Hungary’s government has decided to extend the price caps on basic foodstuffs and fuel, the prime minister’s chief of staff said on Saturday. The freeze on retail mortgage rates, which was set to expire on Dec. 31, will also be extended by at least six months, Gergely Gulyás told a regular press briefing.
The government is doing everything in its power to ensure that the economic situation allows for these measures to be prolonged and for utility bills to be kept low, Gulyás said, calling the measures “Europe’s biggest family support scheme”. He also said that if the war ended or if the European Union were to lift the energy sanctions on Russia, the prices of oil and gas would “go down by half the next day”.
Gulyás said the war in Ukraine and the related sanctions had led to “a brutal rise in energy prices”, which had caused inflation, particularly in the price of food products. This has in turn led to soaring fuel prices in recent months, he added. He noted that the government had introduced measures as early as last autumn to shield Hungarian families from these price increases.
He said the government had decided to extend the price caps because “as long as the sanctions are in effect, there is no realistic chance of the situation improving”. Gulyás said the mortgage rate freeze helps tens of thousands of families and that the government trusted that it could also curb the fuel price increase. Hungary has the lowest fuel prices in Europe, he added.
The caps on utility bills will also remain in place up to average consumption levels, he said. The first energy bills issued under the amended utility price cap scheme indicate that there are more households that are considered lower-than-average energy consumers than originally thought, adding that many households had also started to save energy. The utility price cap scheme saves families 150,000-180,000 forints (EUR 369-443) a month, he said.
Marton Nagy, the minister for economic development, told the same press briefing that the government has approved a support scheme for energy-intensive small and medium-sized businesses. The scheme, which will run from Oct. 1 until the end of 2023, is aimed at supporting operating costs and investments, Nagy said. As regards the operating cost support, Nagy said the state will cover 50 percent of the increase in the electricity and gas bills of energy-intensive manufacturing SMEs.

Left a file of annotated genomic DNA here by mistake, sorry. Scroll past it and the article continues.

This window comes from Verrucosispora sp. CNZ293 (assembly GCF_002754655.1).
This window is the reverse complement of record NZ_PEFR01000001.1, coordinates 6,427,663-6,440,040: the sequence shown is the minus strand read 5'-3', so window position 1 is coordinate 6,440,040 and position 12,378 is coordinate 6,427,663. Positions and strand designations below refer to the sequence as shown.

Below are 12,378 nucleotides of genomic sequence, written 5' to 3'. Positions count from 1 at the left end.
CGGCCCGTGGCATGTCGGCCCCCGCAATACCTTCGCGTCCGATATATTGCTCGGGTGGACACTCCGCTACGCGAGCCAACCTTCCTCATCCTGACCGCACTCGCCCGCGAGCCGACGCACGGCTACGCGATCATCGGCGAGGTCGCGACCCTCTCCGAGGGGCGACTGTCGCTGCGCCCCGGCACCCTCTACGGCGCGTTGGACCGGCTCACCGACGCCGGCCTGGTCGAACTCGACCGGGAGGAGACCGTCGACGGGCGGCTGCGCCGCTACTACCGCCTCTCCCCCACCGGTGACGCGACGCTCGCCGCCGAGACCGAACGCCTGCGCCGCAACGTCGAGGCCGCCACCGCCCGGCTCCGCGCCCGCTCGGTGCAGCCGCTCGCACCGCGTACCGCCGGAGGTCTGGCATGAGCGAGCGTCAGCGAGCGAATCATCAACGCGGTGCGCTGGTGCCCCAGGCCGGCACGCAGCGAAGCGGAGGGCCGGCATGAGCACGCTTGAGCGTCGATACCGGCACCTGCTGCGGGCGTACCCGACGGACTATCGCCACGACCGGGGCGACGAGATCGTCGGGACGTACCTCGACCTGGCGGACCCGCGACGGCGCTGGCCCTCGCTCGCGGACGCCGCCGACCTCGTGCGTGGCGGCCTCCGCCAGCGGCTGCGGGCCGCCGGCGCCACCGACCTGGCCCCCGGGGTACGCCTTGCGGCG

The government is also launching a programme to support investments aimed at improving energy efficiency, Nagy said. SMEs will receive a maximum 15 percent subsidy on their own resources in order to maintain their long-term competitiveness, he said. Meanwhile, Nagy said SMEs are being asked to keep at least 90 percent of their staff employed until the end of 2023.
The minister said that the government had also discussed a scheme to save factories and a new job protection action plan. He added that both would be finalised over the coming weeks. The scheme will support investments aimed at improving energy efficiency in large energy-intensive factories, he said.
The job protection action plan is designed to prevent massive lay-offs by energy-intensive companies that would seek to offset higher energy prices by reducing their workforce, Nagy said, adding that the government gives priority to protecting jobs.
The minister said the programme may affect about 10,000 small or medium-sized enterprises in 116 energy-intensive sectors. The government seeks to help SMEs remain viable and competitive even after the energy crisis and retain their workforce, he said.
The minister said he had also supported the proposal for extending the price caps at the government session, even if he maintained the position that these measures are not normal interventions in the market. He added, however, that the current market conditions are far from normal either as Hungary is amidst an energy crisis aggravated by sanctions, with inflation imposing a growing burden on families.